Giant mammals stomp through our imaginations. Clifford is a big red dog. Jack climbs a beanstalk to meet a giant. Ella Enchanted goes to a giant couple’s wedding. In Disney and Pixar’s Turning Red, Mei turns into a red panda the size of a grizzly bear. And if you think that’s big, wait until you see her mom. But giants don’t terrorize our real lives. Why? It has to do with heat.
Mammals can only get so large on land, explains Felisa Smith. She’s a paleoecologist — someone who studies ancient ecosystems — at the University of New Mexico in Albuquerque. In theory, she says, if animals were only limited by the amount of weight their legs could carry, a four-legged animal could get as large as 109 metric tons (120 short tons). That’s a bit larger than a 737 airplane or the largest dinosaurs to ever roam the planet. But there’s no real use in being that massive. “Your legs would have to be so big to support your body that you couldn’t move,” Smith says.
Today’s largest land mammals — male African bush elephants (Loxodonta africana) — are tiny in comparison. They average only a measly 6 metric tons (almost 7 short tons). Paraceratherium, the largest known land mammal, topped out at around 16 metric tons — well below that supposed 109-metric-ton limit. Thundering across Europe and Asia, some 30 million years ago, it looked a bit like a cross between a giant rhinoceros and a huge horse.
Blame heat for land mammals’ (relatively) small stature. Mammals are endotherms. They have to keep their bodies at a constant warm temperature. They digest food to generate energy to stay warm. Today’s reptiles, in contrast, are ectotherms. Their body temperature varies with the environment. This means reptiles can’t be active in the cold like mammals. But they also save a lot of energy by not generating their own heat. “If you take a reptile and mammal of the same size, the mammal needs 10 times more energy than the reptile does,” Smith says.
The biggest animals are all herbivores. They get their energy from plants, which get their energy from the sun. And to consume enough plants to get really big, an herbivore needs a huge home range, Smith says. Each individual Paraceratherium needed so much space that it would have to travel long distances to find a mate. The species munched its way across most of Europe and Asia — all of North America would not have been big enough.
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But really big herbivores risk generating too much heat. These animals have to break down lots of tough, fibrous plant material. Gut bacteria break down the plants in a process called fermentation. The mammal gets the energy it needs, but fermentation also creates heat. “You have this internal fermentation chamber that is actually producing energy and heat … and then you’re endothermic. It’s kind of a disaster,” Smith says. Get too hot, and the mammal will die. So it has to release that extra heat.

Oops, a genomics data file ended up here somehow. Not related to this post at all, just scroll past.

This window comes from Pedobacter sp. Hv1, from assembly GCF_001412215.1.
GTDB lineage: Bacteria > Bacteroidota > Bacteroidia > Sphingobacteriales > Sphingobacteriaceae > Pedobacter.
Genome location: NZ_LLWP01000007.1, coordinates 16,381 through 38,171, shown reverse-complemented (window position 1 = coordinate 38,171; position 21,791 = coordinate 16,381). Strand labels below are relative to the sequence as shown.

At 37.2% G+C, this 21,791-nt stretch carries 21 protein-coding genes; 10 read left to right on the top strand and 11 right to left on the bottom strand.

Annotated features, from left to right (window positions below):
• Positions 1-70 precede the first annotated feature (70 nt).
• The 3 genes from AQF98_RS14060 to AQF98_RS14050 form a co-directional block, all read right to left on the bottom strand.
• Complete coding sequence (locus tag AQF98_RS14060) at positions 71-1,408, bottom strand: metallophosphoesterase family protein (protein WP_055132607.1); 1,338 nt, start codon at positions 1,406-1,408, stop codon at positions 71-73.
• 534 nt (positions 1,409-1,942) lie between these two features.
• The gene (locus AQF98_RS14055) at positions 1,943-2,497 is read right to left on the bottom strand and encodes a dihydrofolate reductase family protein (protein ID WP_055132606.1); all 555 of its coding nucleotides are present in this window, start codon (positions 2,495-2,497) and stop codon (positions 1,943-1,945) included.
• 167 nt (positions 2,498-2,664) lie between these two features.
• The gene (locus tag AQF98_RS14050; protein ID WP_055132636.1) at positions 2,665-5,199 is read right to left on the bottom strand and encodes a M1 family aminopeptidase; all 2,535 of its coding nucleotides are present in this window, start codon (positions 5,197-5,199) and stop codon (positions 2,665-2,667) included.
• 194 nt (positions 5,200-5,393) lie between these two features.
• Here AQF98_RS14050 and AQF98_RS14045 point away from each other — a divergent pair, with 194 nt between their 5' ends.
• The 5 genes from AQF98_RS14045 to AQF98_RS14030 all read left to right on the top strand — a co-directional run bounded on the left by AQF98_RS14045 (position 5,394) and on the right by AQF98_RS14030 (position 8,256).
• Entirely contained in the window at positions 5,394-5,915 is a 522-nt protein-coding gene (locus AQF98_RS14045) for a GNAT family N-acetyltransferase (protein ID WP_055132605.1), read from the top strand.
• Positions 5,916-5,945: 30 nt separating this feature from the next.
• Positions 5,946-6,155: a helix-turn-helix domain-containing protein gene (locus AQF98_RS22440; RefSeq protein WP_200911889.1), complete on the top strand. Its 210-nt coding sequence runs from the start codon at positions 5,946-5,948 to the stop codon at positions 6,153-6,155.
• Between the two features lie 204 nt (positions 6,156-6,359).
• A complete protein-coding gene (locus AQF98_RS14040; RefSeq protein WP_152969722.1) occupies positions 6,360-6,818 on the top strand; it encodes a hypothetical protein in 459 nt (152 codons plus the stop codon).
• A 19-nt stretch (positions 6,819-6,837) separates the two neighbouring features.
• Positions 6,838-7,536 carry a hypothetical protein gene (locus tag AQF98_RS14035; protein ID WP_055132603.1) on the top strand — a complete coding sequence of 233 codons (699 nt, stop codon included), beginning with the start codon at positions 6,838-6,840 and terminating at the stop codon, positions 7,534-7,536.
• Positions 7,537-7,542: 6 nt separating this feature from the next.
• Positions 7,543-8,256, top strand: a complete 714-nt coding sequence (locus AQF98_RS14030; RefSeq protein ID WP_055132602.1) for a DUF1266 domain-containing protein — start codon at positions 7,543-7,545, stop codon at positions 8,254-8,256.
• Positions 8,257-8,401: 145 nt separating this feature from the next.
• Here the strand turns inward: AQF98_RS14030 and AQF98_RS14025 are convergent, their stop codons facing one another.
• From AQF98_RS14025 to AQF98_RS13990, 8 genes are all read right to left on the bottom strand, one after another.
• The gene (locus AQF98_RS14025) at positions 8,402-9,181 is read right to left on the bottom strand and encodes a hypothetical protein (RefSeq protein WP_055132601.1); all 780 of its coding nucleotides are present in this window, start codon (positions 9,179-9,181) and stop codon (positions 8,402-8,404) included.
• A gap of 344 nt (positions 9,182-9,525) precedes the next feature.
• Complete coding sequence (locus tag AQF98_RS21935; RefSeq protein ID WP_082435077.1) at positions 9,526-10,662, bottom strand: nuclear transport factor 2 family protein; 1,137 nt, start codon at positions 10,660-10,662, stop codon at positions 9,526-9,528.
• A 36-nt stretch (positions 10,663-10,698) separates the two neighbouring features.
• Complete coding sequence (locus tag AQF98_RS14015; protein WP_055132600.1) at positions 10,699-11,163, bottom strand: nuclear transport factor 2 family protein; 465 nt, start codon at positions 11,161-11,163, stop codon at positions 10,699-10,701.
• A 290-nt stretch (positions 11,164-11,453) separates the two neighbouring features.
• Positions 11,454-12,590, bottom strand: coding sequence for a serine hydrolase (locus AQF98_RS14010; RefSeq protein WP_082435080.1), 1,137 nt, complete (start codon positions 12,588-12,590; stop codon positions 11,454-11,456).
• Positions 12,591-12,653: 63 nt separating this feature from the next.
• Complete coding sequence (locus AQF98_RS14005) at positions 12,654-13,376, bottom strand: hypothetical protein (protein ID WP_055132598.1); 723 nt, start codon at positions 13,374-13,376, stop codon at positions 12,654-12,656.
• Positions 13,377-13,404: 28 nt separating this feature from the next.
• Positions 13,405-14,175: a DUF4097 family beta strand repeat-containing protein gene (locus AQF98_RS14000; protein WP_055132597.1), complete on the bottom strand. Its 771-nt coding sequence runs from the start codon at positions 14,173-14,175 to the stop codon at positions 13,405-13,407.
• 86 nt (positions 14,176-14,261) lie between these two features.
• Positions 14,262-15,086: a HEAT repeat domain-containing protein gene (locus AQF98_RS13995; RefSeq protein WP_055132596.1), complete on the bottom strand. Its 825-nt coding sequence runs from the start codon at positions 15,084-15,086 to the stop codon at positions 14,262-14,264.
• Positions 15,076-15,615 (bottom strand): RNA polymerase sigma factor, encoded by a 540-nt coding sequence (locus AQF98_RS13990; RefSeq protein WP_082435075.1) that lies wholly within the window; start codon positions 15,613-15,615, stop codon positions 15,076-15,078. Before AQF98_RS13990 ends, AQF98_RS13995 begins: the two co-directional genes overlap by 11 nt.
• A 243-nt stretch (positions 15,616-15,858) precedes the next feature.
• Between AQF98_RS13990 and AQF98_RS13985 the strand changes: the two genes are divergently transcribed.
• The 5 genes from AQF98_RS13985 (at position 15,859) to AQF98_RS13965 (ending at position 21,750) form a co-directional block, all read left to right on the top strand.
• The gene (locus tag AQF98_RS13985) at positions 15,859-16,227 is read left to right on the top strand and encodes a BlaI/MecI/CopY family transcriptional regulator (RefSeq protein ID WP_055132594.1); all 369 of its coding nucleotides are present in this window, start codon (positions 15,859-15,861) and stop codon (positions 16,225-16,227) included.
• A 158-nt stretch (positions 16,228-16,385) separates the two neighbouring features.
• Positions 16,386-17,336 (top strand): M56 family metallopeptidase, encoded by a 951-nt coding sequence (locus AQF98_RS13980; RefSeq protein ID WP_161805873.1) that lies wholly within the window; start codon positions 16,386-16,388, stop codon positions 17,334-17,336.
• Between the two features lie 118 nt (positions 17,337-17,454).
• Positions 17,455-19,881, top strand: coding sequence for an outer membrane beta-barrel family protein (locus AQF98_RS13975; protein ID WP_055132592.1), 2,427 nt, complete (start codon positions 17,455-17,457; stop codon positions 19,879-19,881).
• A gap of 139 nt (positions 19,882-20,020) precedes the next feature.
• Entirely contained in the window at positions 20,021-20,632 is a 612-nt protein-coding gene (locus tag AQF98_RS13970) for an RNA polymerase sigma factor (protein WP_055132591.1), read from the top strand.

Body modifications can help. African elephants, for example, have evolved huge ears. Blood vessels in those ears help dump heat into the air. Elephants can even wave their ears back and forth, creating their own breeze to whisk the heat away. They also have very little hair, so heat doesn’t get trapped close to their skin.
There are other reasons why being big just isn’t all that practical. Monstrous size also means monster appetites, whether an animal is eating plants or something else. Clifford the big red dog would go through a lot of dog food. The giants would need to eat a lot of snacks. And all of them would probably be constantly trying to stay cool.
In Turning Red, Mei turns into a giant red panda (Ailurus fulgens). Real red pandas are much smaller — about five kilograms (11 pounds) on average. Red pandas also live in trees, which means they can’t get too giant. And while Mei might find a home in the California redwoods, there would never be a tree big enough to support her mom. Her red panda form is as tall as a stadium. And the pair of red pandas would easily eat all the trees and bamboo bare. “There’s no way [a huge red panda] could sit and eat bamboo or whatever. It would starve to death,” Smith says. “Unless it’s sneaking hamburgers on the side.”
Mini mammals and heat
Heat limits small mammals too. The smallest animals can’t get any smaller than about 1.8 grams (0.06 ounce). Currently, that size slot is occupied by Kitti’s hog-nosed bat (Craseonycteris thonglongyai), or the bumblebee bat. And while big mammals can’t lose enough heat, tiny mammals can’t keep enough heat in. They constantly lose heat to the air. Keeping up their body temperature requires a lot of energy. “When you start getting sizes that small, you have to continually eat to be able to feed your body,” Smith explains.